Europe's Indians, Indians in Europe: European Perceptions and Appropriations of Native American Cultures from Pocahontas to the Present

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University Press of America, 2007 - History - 143 pages
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Europe's Indians, Indians in Europe is an accessible and multidisciplinary synopsis of European iconographies and cultural narratives related to Native Americans. In this pioneering work, European fascination with and phantasmagorias of 'Indianness' are comprehensively discussed, involving perspectives of history, literature, and cultural criticism. Topics range from so-called Pocahontas, paraded as an exotic souvenir princess in front of seventeenth-century Londoners, to Native Americans touring Europe as show token Indians with Buffalo Bill's Wild West show in the late nineteenth-century. European strategies of playing Indian include German dime novel artisan Karl May (1842D1912) and his literary fabrications of the 'vanishing race, ' which were utilized by National Socialist propaganda, as well as the Englishman Archibald Stansfeld Belaney (1888-1938) reinventing himself as Grey Owl, or contemporary Europeans, 'cloning' surrogate Indian identities and 'patenting' synthetic tribes. Covering a vast transatlantic spectrum of aspects and anecdotes, Europe's Indians, Indians in Europe is a seminal study for anyone interested in learning more about European motives, mythopoetics, and microcosms of 'dressing in feathers.'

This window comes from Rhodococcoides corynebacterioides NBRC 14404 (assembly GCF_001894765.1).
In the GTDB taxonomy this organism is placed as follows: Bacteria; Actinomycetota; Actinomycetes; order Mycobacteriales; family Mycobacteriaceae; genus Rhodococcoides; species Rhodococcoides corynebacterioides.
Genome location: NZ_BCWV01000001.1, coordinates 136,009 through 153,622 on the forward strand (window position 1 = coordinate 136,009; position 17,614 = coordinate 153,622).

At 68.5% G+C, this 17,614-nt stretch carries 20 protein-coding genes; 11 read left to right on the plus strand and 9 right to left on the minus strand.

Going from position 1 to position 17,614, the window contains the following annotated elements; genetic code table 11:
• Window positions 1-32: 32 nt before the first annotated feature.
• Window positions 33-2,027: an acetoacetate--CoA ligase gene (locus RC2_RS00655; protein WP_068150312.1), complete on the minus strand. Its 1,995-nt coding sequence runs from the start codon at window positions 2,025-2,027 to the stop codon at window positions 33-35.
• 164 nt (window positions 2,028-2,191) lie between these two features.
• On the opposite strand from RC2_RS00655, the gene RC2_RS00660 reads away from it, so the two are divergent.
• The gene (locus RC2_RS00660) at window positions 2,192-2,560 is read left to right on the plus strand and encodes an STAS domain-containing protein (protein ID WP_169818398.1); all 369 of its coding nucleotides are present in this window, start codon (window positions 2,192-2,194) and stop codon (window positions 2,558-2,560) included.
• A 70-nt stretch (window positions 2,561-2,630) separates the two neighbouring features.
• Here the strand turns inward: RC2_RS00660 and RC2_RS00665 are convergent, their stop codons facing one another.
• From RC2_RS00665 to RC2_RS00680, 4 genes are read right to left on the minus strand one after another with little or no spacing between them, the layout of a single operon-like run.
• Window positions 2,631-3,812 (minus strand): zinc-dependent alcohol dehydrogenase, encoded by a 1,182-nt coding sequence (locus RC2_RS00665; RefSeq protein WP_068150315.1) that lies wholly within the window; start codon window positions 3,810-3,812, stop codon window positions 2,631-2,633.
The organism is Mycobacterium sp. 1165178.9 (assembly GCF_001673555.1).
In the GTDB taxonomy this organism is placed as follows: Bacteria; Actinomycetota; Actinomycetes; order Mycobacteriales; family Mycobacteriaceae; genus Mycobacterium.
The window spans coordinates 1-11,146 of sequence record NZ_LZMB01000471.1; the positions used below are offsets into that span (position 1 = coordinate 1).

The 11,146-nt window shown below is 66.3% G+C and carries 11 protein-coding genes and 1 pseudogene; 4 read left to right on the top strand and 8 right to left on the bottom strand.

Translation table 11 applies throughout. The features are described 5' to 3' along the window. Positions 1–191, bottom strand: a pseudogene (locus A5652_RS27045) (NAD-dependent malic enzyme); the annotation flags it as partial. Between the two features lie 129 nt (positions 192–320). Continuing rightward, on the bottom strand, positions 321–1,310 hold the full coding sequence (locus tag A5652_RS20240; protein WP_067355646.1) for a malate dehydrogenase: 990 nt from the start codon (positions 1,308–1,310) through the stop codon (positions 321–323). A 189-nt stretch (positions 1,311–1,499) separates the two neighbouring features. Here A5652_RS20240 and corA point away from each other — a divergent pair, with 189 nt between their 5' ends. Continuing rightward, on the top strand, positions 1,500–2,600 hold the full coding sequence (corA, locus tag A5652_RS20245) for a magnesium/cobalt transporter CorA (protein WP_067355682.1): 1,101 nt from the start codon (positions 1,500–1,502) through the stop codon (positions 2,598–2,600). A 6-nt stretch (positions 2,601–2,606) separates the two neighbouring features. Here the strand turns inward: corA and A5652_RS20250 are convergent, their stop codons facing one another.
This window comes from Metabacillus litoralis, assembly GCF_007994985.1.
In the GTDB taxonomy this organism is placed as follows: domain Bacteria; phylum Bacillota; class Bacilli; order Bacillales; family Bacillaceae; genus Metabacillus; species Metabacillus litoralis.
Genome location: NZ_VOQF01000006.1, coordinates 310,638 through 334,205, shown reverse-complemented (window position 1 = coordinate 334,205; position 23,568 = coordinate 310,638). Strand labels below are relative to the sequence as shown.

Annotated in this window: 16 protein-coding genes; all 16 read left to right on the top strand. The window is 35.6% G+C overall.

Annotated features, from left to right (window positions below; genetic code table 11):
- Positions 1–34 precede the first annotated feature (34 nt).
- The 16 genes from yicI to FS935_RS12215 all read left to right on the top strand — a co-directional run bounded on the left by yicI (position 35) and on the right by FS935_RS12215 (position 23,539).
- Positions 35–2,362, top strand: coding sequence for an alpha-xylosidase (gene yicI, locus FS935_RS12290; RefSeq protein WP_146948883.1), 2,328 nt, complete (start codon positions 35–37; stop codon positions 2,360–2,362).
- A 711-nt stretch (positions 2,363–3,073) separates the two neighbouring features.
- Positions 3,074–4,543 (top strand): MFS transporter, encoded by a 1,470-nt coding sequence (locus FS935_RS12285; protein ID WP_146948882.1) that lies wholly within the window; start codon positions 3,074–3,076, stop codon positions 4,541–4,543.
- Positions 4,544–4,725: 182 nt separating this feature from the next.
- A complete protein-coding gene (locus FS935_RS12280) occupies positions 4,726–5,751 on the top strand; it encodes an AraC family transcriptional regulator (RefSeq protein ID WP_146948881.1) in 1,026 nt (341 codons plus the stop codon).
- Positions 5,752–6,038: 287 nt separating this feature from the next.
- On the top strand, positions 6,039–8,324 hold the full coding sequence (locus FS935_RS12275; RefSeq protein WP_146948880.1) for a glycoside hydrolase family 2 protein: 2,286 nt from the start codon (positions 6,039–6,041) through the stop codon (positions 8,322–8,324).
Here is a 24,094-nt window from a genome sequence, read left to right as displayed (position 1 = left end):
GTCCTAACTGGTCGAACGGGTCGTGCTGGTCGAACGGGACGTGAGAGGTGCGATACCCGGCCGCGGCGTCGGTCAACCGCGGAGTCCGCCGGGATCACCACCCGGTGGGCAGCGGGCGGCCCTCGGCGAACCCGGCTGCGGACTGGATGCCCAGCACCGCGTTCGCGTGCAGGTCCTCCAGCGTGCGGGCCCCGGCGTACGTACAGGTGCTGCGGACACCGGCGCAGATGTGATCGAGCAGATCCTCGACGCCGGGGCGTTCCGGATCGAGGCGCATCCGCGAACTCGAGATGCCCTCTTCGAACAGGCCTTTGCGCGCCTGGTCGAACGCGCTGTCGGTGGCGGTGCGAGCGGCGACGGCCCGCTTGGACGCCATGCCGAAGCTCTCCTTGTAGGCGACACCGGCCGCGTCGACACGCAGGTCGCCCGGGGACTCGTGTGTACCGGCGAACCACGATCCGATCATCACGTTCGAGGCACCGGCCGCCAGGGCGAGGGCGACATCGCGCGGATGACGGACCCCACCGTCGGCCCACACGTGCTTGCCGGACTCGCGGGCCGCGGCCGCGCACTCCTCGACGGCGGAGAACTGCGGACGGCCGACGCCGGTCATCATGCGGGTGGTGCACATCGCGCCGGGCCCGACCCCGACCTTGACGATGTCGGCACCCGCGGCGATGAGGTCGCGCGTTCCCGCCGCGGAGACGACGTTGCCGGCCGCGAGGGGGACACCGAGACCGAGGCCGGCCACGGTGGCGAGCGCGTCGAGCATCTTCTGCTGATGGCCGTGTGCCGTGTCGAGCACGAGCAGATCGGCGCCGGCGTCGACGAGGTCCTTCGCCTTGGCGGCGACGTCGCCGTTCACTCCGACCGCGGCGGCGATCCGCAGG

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About the author (2007)

Dr. Dagmar Wernitznig is an Associate Fellow at the Rothermere American Institute, University of Oxford, and a Lecturer at the University of Klagenfurt, Austria.

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